“As kids or as teenagers, we don’t really think that far ahead. We like to think in the now: what we have for homework, whether we’ll make a varsity sport or something,” Kyli says. “We think health issues are things we have to deal with as we age, but it’s not at all true.”

Kyli's story proves that, no matter how young or athletic someone is, everyone should prioritize preventive health care. It could end up saving your life.

Family
True
Cigna 2017
Courtesy of Houseplant.

In America, one dumb mistake can hang over your head forever.

Nearly 30% of the American adult population — about 70 million people — have at least one criminal conviction that can prevent them from being treated equally when it comes to everything from job and housing opportunities to child custody.

Twenty million of these Americans have felony convictions that can destroy their chances of making a comfortable living and prevents them from voting out the lawmakers who imprisoned them.

Many of these convictions are drug-related and stem from the War on Drugs that began in the U.S. '80s. This war has unfairly targeted the minority community, especially African-Americans.

Keep Reading Show less
Culture

Climate change is happening because the earth is warming at an accelerated rate, a significant portion of that acceleration is due to human activity, and not taking measures to mitigate it will have disastrous consequences for life as we know it.

In other words: Earth is heating up, it's kinda our fault, and if we don't fix it, we're screwed.

This is the consensus of the vast majority of the world's scientists who study such things for a living. Case closed. End of story.

How do we know this to be true? Because pretty much every reputable scientific organization on the planet has examined and endorsed these conclusions. Thousands of climate studies have been done, and multiple peer-reviewed studies have been done on those studies, showing that somewhere between 84 and 97 percent of active climate science experts support these conclusions. In fact, the majority of those studies put the consensus well above 90%.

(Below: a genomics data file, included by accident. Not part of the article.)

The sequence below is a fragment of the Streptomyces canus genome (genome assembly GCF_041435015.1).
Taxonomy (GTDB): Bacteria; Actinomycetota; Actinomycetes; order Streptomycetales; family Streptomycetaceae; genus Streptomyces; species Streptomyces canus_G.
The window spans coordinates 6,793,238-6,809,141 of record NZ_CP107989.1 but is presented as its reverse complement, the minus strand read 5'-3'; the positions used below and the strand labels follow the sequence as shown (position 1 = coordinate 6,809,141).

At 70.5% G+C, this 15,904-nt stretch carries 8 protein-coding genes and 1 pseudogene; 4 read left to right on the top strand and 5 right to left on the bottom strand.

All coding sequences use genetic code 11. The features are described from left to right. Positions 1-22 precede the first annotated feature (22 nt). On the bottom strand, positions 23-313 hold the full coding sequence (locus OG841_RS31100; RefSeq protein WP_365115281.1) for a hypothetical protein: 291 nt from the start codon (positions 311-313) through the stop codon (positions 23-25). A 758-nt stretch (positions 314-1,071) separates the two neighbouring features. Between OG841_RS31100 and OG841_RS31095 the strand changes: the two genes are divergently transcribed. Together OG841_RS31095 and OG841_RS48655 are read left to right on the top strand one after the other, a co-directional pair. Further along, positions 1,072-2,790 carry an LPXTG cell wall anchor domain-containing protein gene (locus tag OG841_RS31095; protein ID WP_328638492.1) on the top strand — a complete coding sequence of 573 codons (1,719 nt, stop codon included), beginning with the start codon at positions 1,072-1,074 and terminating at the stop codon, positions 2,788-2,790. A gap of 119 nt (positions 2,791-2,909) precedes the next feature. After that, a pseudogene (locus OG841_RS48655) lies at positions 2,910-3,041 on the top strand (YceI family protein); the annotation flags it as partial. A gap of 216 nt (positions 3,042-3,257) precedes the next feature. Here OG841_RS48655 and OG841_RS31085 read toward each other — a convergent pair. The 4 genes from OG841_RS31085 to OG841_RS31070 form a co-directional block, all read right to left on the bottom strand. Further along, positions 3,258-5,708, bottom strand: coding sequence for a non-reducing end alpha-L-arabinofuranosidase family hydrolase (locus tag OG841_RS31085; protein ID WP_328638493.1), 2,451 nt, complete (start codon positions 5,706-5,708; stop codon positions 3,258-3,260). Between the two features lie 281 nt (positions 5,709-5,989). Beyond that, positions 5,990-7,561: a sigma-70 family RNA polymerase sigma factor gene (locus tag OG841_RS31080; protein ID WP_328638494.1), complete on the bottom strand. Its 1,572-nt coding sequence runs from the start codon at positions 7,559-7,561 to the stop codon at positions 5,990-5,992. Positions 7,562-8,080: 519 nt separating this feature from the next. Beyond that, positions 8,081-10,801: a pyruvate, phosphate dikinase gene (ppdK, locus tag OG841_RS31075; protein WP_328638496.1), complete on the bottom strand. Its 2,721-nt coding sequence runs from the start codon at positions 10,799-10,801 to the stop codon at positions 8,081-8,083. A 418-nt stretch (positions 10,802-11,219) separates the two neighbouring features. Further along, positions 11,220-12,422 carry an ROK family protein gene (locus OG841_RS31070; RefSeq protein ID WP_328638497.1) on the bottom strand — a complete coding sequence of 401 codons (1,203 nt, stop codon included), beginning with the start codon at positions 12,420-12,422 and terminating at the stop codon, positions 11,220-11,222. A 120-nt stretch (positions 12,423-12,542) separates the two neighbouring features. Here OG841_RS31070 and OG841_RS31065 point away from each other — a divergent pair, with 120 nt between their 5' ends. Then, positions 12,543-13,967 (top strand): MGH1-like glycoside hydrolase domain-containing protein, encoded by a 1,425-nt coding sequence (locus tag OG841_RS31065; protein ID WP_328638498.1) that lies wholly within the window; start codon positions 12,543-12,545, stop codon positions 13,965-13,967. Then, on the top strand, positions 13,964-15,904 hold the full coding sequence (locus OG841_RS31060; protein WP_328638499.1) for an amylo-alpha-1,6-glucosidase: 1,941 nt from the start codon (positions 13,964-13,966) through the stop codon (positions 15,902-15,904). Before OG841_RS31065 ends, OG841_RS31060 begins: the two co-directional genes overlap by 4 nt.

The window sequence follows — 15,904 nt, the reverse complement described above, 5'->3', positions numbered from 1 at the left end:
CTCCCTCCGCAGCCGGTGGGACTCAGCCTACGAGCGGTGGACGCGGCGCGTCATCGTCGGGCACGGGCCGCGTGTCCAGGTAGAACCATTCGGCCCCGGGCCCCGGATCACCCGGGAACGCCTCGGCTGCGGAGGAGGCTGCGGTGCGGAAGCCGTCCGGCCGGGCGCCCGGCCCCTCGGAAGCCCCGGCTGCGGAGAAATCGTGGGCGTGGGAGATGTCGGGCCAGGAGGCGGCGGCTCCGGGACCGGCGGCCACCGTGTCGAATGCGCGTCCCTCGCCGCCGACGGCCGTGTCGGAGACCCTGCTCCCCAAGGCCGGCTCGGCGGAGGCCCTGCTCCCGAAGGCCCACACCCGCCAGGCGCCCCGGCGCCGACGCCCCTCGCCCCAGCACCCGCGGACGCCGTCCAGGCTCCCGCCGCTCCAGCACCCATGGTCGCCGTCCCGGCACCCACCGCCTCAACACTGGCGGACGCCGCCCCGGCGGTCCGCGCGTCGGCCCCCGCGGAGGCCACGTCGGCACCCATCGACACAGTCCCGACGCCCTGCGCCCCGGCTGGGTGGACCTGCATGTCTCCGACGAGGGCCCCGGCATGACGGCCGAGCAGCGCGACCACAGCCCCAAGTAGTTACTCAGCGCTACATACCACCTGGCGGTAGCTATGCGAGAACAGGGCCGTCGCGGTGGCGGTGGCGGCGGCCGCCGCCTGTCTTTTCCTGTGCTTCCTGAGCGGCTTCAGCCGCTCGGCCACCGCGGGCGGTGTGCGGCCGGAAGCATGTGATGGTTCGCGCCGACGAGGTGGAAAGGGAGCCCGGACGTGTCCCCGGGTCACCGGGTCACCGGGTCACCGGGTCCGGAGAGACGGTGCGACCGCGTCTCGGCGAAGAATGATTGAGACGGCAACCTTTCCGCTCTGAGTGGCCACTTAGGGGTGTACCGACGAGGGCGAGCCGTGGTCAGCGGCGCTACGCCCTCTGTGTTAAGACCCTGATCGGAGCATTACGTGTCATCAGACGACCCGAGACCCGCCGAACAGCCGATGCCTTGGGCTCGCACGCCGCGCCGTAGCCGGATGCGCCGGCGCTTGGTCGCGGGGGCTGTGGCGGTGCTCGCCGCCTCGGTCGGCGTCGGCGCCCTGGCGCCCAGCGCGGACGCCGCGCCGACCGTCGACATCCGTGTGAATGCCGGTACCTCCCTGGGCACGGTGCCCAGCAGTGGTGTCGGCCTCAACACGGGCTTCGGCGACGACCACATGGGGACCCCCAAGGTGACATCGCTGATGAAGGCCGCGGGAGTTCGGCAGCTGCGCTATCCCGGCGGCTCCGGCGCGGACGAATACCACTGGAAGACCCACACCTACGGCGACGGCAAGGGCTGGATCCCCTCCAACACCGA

Keep Reading Show less
Nature
via James Anderson

Two years ago, a tweet featuring the invoice for a fixed boiler went viral because the customer, a 91-year-old woman with leukemia, received the services for free.

"No charge for this lady under any circumstances," the invoice read. "We will be available 24 hours to help her and keep her as comfortable as possible."

The repair was done by James Anderson, 52, a father-of-five from Burnley, England. "James is an absolute star, it was overwhelming to see that it cost nothing," the woman's daughter told CNN.

Keep Reading Show less
Heroes

I live in a family with various food intolerances. Thankfully, none of them are super serious, but we are familiar with the challenges of finding alternatives to certain foods, constantly checking labels, and asking restaurants about their ingredients.

In our family, if someone accidentally eats something they shouldn't, it's mainly a bit of inconvenient discomfort. For those with truly life-threatening food allergies, the stakes are much higher.

I can't imagine the ongoing stress of deadly allergy, especially for parents trying to keep their little ones safe.

Keep Reading Show less
popular